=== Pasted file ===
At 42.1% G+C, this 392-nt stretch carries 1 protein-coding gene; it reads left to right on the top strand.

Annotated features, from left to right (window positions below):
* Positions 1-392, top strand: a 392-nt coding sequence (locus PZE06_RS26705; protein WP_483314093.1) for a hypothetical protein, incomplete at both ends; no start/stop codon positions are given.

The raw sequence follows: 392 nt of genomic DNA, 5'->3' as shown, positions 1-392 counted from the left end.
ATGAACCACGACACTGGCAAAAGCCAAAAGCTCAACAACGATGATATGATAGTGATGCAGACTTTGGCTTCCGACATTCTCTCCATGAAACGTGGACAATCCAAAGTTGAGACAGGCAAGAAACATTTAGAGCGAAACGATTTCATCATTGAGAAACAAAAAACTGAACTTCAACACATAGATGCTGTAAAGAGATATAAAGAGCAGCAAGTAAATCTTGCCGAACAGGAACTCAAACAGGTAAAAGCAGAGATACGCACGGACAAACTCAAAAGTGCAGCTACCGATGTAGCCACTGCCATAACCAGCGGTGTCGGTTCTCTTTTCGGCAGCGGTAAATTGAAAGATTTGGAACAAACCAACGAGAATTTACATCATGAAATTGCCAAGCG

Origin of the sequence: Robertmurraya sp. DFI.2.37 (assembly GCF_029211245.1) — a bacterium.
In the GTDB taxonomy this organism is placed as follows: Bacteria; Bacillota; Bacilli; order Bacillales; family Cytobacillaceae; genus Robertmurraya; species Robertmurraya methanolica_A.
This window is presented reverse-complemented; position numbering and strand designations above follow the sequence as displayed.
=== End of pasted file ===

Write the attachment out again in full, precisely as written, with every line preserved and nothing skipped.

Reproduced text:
At 42.1% G+C, this 392-nt stretch carries 1 protein-coding gene; it reads left to right on the top strand.

Annotated features, from left to right (window positions below):
* Positions 1-392, top strand: a 392-nt coding sequence (locus PZE06_RS26705; protein WP_483314093.1) for a hypothetical protein, incomplete at both ends; no start/stop codon positions are given.

The raw sequence follows: 392 nt of genomic DNA, 5'->3' as shown, positions 1-392 counted from the left end.
ATGAACCACGACACTGGCAAAAGCCAAAAGCTCAACAACGATGATATGATAGTGATGCAGACTTTGGCTTCCGACATTCTCTCCATGAAACGTGGACAATCCAAAGTTGAGACAGGCAAGAAACATTTAGAGCGAAACGATTTCATCATTGAGAAACAAAAAACTGAACTTCAACACATAGATGCTGTAAAGAGATATAAAGAGCAGCAAGTAAATCTTGCCGAACAGGAACTCAAACAGGTAAAAGCAGAGATACGCACGGACAAACTCAAAAGTGCAGCTACCGATGTAGCCACTGCCATAACCAGCGGTGTCGGTTCTCTTTTCGGCAGCGGTAAATTGAAAGATTTGGAACAAACCAACGAGAATTTACATCATGAAATTGCCAAGCG

Origin of the sequence: Robertmurraya sp. DFI.2.37 (assembly GCF_029211245.1) — a bacterium.
In the GTDB taxonomy this organism is placed as follows: Bacteria; Bacillota; Bacilli; order Bacillales; family Cytobacillaceae; genus Robertmurraya; species Robertmurraya methanolica_A.
This window is presented reverse-complemented; position numbering and strand designations above follow the sequence as displayed.